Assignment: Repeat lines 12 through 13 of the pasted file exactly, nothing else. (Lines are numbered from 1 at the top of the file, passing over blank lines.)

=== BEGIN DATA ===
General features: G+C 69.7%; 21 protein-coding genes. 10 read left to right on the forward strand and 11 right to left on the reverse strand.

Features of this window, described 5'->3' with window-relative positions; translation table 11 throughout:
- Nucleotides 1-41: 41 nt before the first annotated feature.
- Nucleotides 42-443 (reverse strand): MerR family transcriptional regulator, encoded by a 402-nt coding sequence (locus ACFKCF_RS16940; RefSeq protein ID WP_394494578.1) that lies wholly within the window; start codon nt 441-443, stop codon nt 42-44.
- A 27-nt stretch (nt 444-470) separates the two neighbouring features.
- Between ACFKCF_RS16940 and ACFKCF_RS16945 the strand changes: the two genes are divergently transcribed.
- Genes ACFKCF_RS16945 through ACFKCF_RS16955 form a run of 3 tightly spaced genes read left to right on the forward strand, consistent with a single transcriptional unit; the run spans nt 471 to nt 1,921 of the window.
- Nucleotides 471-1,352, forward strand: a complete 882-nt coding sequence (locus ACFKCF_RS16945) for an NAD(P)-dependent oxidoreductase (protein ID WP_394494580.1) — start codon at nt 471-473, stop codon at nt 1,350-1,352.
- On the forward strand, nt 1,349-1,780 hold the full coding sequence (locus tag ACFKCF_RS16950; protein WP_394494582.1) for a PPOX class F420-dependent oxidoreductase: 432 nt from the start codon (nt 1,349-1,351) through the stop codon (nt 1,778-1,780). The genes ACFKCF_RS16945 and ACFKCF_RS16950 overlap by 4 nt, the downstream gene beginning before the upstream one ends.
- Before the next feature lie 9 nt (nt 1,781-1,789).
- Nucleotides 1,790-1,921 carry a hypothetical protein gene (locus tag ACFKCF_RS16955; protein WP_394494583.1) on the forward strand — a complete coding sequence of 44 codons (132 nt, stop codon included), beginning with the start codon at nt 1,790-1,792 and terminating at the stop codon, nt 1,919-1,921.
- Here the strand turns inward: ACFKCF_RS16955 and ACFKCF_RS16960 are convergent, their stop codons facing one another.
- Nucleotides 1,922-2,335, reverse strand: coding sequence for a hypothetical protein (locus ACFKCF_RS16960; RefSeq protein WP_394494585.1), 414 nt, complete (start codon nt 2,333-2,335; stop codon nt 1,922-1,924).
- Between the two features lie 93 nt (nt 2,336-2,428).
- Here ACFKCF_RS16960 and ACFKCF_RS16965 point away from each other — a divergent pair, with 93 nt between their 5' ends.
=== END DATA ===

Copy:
- Here the strand turns inward: ACFKCF_RS16955 and ACFKCF_RS16960 are convergent, their stop codons facing one another.
- Nucleotides 1,922-2,335, reverse strand: coding sequence for a hypothetical protein (locus ACFKCF_RS16960; RefSeq protein WP_394494585.1), 414 nt, complete (start codon nt 2,333-2,335; stop codon nt 1,922-1,924).